A motu proprio
"on his own impulse") is a document issued by the Pope
on his own initiative and personally signed by him.
It may be addressed to the whole Church, to part of it, or to some individuals.
The first motu proprio was issued by Pope Innocent VIII in 1484. It continues to be a common form of rescript, especially when establishing institutions, making minor changes to law or procedure, and when granting favours to persons or institutions.
An important effect of the issuance of a document in this way is that a rescript containing the clause "motu proprio" is valid and produces its effect even in cases where fraud would ordinarily have vitiated the document, since the Pope does not rely on the reasons alleged when he grants a favour. Withholding of the truth in what, according to canonical law, style and practice, must for validity be expressed, normally renders a rescript invalid, but not if the rescript is issued "motu proprio". Consequently, canonists traditionally called the clause the "mother of repose".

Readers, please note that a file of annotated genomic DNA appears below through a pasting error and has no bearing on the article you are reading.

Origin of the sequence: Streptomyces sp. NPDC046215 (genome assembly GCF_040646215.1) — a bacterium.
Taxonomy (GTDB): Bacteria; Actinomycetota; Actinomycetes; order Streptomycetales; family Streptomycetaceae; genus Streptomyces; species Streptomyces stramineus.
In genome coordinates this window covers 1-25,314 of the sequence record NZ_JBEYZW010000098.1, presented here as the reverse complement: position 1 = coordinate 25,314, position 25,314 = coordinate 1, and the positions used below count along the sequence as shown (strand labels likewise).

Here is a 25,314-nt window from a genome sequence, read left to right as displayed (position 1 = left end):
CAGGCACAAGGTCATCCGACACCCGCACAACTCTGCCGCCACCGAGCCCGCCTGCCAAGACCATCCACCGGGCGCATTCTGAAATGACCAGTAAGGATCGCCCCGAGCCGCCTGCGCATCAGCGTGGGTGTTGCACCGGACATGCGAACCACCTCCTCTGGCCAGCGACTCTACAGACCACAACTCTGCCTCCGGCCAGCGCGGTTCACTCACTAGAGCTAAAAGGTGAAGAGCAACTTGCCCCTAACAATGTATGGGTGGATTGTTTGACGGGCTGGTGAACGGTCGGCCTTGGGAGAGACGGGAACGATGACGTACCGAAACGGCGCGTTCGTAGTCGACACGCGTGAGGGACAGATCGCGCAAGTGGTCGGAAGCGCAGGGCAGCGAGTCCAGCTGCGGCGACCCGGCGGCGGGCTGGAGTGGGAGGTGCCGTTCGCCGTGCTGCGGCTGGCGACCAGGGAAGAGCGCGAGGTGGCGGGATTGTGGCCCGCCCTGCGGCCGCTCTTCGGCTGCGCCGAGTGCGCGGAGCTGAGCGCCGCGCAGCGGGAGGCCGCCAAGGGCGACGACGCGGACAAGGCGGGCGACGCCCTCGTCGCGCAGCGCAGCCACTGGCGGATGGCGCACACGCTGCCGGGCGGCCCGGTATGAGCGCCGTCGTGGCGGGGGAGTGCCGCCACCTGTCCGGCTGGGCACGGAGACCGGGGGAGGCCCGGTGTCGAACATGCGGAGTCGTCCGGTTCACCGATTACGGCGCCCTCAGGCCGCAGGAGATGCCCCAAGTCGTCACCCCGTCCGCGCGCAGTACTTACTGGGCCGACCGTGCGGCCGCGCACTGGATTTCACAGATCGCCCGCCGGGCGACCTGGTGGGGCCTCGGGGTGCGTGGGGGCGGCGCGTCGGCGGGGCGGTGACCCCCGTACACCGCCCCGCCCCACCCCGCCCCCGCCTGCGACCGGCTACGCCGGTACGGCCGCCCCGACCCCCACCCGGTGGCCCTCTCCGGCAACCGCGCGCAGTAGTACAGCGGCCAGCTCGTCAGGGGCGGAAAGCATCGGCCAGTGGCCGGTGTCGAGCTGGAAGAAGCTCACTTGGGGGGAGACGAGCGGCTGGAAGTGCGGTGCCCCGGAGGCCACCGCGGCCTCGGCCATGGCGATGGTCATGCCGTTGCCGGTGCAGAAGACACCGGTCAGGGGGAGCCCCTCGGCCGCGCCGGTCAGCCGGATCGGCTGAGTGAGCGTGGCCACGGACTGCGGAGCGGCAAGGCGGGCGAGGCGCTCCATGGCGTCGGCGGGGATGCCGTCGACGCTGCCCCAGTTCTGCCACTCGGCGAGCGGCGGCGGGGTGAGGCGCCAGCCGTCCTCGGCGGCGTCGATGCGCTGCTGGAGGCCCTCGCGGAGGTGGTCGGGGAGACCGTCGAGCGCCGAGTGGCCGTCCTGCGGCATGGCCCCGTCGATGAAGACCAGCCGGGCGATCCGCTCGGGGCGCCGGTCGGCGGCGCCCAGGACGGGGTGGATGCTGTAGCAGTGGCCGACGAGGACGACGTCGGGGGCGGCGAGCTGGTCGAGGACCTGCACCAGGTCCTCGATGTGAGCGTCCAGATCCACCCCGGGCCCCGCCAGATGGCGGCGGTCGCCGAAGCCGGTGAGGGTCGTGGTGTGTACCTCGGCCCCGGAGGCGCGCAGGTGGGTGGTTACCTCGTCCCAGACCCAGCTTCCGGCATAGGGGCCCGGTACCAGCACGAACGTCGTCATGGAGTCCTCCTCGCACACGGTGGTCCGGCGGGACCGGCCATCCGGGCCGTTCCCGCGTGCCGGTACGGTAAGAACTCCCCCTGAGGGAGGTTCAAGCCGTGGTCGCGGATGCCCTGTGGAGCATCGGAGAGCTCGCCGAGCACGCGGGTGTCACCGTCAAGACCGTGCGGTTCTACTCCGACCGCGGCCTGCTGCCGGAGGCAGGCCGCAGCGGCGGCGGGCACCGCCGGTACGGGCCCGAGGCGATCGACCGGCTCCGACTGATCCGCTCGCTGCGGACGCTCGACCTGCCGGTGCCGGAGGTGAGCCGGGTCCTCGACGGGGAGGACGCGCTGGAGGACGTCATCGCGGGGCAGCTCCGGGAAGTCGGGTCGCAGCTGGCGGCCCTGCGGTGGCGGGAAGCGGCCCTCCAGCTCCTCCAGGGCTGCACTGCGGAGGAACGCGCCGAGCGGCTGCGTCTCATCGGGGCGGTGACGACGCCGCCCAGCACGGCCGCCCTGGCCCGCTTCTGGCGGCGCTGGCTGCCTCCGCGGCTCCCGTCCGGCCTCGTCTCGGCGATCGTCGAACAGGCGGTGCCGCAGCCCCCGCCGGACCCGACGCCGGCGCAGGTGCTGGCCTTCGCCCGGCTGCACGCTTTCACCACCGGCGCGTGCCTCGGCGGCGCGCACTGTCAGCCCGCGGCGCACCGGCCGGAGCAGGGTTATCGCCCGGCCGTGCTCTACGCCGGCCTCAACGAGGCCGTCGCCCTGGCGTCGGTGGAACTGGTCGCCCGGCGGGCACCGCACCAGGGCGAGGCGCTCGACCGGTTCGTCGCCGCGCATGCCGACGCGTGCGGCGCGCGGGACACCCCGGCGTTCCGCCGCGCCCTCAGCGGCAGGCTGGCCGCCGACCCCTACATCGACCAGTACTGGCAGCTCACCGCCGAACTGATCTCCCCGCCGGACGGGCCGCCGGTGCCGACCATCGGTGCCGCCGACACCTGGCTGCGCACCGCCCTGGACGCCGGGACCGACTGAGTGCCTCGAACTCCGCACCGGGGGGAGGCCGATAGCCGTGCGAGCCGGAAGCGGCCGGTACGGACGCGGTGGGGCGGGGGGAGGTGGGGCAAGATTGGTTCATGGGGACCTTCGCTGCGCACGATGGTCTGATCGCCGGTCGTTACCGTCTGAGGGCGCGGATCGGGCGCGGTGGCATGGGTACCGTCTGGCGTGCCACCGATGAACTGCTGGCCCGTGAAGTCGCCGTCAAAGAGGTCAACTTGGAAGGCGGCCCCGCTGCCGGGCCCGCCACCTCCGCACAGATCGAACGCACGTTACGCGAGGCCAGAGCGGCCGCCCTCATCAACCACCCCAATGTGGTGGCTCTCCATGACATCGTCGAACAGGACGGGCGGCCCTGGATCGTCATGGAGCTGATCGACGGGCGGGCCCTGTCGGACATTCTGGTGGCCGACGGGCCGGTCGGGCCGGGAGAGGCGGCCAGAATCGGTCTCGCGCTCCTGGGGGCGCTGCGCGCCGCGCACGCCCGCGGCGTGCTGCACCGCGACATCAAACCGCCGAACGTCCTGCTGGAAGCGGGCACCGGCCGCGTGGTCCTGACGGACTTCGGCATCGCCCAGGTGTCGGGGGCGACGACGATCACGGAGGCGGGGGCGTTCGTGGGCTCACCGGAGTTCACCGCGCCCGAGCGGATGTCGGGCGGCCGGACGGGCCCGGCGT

However, a motu proprio has no effect in so far as it harms the acquired right of another or is contrary to a law or approved custom, unless it expressly states that it is derogating from these matters.
A motu proprio rescript begins by giving the reasons for issuing it, and then indicates the law or regulation made or the favour granted. It is less formal than a constitution and carries no papal seal. Its content may be instructional (e.g., on the use of plainchant), administrative (e.g., concerning a church law or the establishment of a commission), or merely to confer a special favour.
Other uses of the phrase "motu proprio"
More generically, the Latin phrase is used to indicate "of his own accord" and is thus similar to "sua sponte". It is used very rarely in legal opinions in the United States: the better known term "sua sponte" is preferred.